Sometimes the most unrelated things can produce the most innovative results.
Sometimes the most unrelated things can produce the most innovative results. Take, for instance, aikido—a Japanese martial art that can be translated as the "way of unifying energy"—and paleoclimatology, a scientific field examining climate evolution.
Julien Emile-Geay, an associate professor in the Department of Earth Sciences at the USC Dornsife College of Letters, Arts and Sciences, got a direct taste of this in 2011 when staying with a friend for an aikido camp in San Francisco. His friend was developing semantic databases for biomedical data and Emile-Geay found that this approach could also work for the extremely idiosyncratic data collected by paleoclimatologists.
After a serendipitous 2012 meeting with Yolanda Gil, director of Knowledge Technologies at USC's Information Sciences Institute (ISI) and a research professor at USC Viterbi's Department of Computer Science, the researchers created a proposal to integrate Gil's AI expertise with Emile-Geay's Earth sciences background, developing a new platform that gives paleoclimatologists a way of unifying the disparate datasets of paleoclimate data, aikido style.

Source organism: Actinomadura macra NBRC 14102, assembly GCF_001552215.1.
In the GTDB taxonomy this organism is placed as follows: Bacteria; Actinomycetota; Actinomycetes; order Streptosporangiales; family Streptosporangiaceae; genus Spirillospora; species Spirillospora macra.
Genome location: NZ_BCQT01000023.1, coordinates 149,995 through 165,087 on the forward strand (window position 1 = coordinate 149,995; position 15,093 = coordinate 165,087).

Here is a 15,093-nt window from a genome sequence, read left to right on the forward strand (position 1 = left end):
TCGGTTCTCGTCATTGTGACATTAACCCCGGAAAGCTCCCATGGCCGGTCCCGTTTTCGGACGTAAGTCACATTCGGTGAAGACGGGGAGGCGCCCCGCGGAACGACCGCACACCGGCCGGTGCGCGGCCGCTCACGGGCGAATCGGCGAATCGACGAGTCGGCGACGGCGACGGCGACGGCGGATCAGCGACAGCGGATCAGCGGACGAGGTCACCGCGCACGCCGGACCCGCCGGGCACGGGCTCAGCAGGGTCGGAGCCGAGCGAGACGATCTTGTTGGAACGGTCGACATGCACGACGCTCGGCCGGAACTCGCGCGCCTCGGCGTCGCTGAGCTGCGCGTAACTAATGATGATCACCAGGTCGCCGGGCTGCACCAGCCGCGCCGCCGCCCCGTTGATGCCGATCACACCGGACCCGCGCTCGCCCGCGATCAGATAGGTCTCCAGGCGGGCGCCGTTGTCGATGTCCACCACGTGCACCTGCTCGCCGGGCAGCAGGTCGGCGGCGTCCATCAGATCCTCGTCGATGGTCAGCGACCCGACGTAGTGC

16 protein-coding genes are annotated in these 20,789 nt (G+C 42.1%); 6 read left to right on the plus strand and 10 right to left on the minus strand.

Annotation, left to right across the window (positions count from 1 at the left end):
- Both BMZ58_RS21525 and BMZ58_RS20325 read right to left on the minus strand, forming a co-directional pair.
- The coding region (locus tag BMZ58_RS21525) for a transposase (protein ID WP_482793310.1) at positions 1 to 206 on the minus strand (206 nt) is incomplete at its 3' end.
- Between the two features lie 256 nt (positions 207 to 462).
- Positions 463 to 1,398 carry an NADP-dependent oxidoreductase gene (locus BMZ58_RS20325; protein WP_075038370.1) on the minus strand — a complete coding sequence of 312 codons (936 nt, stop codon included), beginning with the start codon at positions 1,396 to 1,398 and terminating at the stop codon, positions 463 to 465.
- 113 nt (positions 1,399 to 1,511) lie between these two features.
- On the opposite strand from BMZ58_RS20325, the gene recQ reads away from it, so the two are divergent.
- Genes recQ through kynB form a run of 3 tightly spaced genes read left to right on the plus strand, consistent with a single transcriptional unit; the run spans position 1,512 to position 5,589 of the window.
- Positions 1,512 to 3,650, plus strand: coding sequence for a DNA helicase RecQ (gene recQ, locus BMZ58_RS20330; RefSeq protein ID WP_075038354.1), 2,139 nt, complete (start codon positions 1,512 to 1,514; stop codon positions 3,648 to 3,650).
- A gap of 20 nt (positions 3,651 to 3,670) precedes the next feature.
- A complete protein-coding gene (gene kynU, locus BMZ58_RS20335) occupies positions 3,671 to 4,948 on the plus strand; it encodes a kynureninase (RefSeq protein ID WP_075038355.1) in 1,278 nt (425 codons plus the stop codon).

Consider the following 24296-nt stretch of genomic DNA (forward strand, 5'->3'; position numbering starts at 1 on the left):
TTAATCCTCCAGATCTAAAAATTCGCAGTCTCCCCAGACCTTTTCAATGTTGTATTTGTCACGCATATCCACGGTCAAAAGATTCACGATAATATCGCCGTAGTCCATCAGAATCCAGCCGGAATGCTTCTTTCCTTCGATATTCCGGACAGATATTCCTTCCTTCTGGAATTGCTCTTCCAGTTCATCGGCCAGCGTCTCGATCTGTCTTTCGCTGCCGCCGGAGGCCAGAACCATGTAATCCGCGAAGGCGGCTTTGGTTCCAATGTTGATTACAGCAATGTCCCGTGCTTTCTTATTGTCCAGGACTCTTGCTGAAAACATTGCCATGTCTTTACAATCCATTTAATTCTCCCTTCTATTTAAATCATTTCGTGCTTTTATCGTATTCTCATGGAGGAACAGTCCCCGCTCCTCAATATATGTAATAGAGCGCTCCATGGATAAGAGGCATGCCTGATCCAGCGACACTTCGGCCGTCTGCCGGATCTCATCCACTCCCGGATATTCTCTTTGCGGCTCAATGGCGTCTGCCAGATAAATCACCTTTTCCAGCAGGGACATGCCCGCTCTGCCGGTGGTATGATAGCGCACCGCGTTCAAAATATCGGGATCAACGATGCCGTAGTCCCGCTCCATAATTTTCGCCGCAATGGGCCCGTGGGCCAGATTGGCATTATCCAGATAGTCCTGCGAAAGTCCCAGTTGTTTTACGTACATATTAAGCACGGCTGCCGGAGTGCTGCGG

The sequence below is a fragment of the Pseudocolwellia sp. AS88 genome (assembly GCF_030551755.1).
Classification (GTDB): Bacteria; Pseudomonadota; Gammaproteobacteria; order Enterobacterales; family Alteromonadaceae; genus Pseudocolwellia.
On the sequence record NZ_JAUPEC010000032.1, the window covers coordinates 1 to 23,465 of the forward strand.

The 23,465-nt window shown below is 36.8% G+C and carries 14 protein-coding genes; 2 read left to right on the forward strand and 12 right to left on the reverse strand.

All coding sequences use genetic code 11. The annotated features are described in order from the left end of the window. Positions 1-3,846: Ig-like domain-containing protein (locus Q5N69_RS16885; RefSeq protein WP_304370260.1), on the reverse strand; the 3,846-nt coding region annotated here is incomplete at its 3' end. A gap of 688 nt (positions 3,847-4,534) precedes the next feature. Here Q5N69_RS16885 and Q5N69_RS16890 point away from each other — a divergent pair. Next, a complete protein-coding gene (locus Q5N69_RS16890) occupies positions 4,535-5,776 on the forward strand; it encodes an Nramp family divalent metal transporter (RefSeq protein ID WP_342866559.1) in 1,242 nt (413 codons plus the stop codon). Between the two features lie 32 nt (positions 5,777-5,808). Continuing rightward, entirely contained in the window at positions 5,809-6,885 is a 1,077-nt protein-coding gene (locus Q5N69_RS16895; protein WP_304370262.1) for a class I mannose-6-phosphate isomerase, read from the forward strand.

Along with Emile-Geay, the paleoclimatology group includes Deborah Khider, a postdoc at USC's Department of Earth Sciences and ISI data scientist, and Nicholas McKay, associate professor at the School of Earth Sciences and Environmental Sustainability at North Arizona University. On the AI side, Gil collaborated with Daniel Garijo and Varun Ratnakar, computer scientist and research programmer at ISI, respectively. The teams worked to create a new approach to standardize paleoclimatology data so that Earth scientists can better predict future climate to understand the causes and effects of climate change.
Read more at University of Southern California
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